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Insert Sensationalist Weed-related Headline Here 

The longer I work in media, the more tempted I am to write a guide for the general public on how media works. And, given that I've only worked in media for a little more than a year, logic would imply that, at some point very soon, I'll succumb to temptation, leave my job at the Journal and devote a year to writing a book on how many exclamation marks press releases should include (fewer than five!!!!!), among other newsroom bugaboos. And, by "at some point very soon," I mean probably after my editor finishes reading this column and asks me to leave.

Five Shocking Ways Modern Media Tricks You Into Reading Long Things: You Won't Believe #6! (working title) will devote a whole chapter to buried truths. Most of us in journalism are familiar with the phrase "burying the lede," in which a writer takes the most interesting aspect of a story and "buries it" under exposition, like a Bay Area colleague who wrote about a drunk man arrested and tased by police, skipping over the fact that the arrestee was naked and dripping wet at the time. Buried truths are a different symptom endemic to the current state of the Fourth Estate in which inconvenient facts that would undermine the sensationalism of a story are tucked away at the very bottom.

Take a recent event that stampeded across headlines when the town of Hugo, Colorado, advised citizens not to drink or use public water after finding the supply had been tainted with THC. The story was picked up by local newspapers and made its way into the New York Times and onto National Public Radio. TIME Magazine included the chortle-worthy headline, "Colorado Town at Risk of Getting High on Its Own Water Supply." In my upcoming book, You're Doing Media All Wrong!!!!! – Here's How (another working title), I will advise savvy news readers to skip ahead to find the facts, in this case, that THC is not water soluble and, according to a statement by Lincoln County Health Officer John Fox, "It would take more product than any of us could afford to contaminate a city water supply to the extent that people would suffer any effects." Fox was quoted in the Denver Post, five paragraphs and three advertisements down, after the story noted that the FBI, Colorado Bureau of Investigation, local sheriff's office and mayor were all investigating the issue. But the headline "Town, State and Federal Officials Baffled by Simple Science," probably won't sell papers or swell the bladders of Hugo teenagers.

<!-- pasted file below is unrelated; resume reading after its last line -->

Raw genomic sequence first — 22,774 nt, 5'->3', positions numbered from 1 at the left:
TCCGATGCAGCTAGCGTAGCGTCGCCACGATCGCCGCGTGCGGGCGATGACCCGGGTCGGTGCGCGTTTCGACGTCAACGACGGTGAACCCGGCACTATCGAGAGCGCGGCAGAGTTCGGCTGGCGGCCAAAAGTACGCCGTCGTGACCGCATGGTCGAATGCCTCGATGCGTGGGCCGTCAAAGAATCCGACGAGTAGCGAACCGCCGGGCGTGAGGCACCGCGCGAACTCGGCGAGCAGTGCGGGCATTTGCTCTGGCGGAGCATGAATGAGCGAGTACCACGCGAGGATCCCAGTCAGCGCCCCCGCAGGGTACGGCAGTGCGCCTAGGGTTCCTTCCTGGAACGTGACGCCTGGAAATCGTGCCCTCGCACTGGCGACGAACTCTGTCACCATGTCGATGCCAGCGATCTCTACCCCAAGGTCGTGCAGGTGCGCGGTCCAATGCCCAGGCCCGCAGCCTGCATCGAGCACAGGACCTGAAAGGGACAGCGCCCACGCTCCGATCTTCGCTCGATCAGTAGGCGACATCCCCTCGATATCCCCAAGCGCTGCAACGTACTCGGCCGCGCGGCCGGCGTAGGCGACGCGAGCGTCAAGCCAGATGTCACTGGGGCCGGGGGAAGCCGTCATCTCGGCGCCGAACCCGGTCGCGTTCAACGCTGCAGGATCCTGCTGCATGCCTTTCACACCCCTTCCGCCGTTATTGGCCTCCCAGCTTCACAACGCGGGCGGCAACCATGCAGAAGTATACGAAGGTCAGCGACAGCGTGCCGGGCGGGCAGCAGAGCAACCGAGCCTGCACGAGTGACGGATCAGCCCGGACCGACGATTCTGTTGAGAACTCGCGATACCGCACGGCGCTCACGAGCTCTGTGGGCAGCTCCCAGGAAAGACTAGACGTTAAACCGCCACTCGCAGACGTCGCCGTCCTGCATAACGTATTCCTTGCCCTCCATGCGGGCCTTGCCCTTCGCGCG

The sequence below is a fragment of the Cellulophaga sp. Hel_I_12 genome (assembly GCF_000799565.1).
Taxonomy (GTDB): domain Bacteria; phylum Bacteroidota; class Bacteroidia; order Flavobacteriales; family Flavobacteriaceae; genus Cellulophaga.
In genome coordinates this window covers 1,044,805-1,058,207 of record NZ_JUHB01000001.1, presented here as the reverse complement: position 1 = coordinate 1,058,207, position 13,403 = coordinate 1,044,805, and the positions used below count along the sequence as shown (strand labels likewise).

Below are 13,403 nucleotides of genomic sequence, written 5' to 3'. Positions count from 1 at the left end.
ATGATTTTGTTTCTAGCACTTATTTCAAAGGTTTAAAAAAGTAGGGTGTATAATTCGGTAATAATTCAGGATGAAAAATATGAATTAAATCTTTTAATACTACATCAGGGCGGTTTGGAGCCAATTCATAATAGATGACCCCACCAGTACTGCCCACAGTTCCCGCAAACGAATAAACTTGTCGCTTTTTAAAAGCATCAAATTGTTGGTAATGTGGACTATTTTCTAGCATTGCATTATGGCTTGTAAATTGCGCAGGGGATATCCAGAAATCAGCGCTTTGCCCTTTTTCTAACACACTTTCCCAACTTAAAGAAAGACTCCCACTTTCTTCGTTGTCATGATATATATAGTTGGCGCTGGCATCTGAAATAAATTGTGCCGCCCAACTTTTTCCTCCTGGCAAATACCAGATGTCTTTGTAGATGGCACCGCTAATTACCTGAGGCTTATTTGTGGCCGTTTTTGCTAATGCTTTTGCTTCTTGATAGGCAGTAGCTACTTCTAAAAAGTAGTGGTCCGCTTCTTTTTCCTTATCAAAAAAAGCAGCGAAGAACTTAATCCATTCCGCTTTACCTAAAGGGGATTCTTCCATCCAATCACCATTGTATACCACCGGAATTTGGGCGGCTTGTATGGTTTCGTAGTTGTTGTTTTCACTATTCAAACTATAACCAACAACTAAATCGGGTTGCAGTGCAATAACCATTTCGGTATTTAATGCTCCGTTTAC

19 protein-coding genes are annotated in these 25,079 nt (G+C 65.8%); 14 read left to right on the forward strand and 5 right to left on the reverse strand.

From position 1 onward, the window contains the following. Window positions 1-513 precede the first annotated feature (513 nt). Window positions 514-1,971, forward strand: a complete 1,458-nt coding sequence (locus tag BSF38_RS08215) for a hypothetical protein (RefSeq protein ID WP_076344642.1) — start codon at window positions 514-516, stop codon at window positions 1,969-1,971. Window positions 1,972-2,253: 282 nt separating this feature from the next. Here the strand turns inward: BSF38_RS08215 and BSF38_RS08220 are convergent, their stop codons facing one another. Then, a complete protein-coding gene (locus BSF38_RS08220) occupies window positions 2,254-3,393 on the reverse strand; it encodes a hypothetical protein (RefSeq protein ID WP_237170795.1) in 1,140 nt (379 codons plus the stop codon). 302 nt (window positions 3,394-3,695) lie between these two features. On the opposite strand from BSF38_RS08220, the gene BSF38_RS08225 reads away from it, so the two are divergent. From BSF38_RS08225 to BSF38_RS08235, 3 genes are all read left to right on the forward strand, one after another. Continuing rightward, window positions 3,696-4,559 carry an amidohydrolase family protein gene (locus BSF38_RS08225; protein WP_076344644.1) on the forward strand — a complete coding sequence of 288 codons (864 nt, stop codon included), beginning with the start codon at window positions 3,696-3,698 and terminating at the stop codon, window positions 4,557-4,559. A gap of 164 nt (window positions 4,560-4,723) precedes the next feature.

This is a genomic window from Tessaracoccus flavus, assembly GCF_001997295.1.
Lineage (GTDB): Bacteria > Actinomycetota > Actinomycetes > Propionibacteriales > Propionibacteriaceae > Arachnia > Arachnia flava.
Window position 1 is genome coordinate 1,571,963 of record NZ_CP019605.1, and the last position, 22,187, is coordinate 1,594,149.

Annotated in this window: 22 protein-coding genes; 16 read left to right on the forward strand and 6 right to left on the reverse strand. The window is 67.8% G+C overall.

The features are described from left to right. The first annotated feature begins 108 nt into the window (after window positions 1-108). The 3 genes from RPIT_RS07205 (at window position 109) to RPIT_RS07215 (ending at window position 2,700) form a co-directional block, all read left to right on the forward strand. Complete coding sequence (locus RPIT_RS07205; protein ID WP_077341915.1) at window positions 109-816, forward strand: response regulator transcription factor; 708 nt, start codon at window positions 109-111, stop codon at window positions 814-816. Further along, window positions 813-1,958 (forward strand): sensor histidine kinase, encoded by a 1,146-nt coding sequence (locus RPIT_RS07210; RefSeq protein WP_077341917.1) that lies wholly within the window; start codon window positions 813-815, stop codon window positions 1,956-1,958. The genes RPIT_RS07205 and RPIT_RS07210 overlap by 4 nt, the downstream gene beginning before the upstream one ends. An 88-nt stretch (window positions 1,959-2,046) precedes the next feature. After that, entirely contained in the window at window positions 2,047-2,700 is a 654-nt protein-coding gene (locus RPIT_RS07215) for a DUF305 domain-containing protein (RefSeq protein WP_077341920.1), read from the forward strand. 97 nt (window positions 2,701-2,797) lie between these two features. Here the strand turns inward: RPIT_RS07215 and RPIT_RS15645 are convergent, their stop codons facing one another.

Another chapter in Twelve Sexy Tips to Make Your News Cycle HOT (feel free to email suggestions to linda@northcoastjournal.com) will be devoted to general myopia and laziness. We know, thanks to the New York Times, that a study published in the Journal of the American Medical Association reveals a 150 percent jump in marijuana exposure among Colorado children since 2014. We also know Colorado's governor recently signed a bill banning gummy edibles shaped like fruit and animals because they're too attractive to children.

The Times article suggests marijuana toxicity in children might have been underreported in previous years, and parents are now giving more accurate information to emergency room doctors. What the Times fails to delve into is why these irresponsible fucking people have children. Isn't marijuana supposed to lower your sperm count? How hard is it to put your edibles where your kids won't find them? If you're going to get high, why not just be an adult and use a vaporizer instead of eating something that looks like a miniature neon stuffed bear? And if, God forbid, your kids do get into your stash and go to the ER, just tell the doctors the truth so they can give your offspring the best medical care possible. I promise not to put you on blast with a headline like, "Pothead Parents Poison PreTeens!!!!!"

That is, if I still work here.


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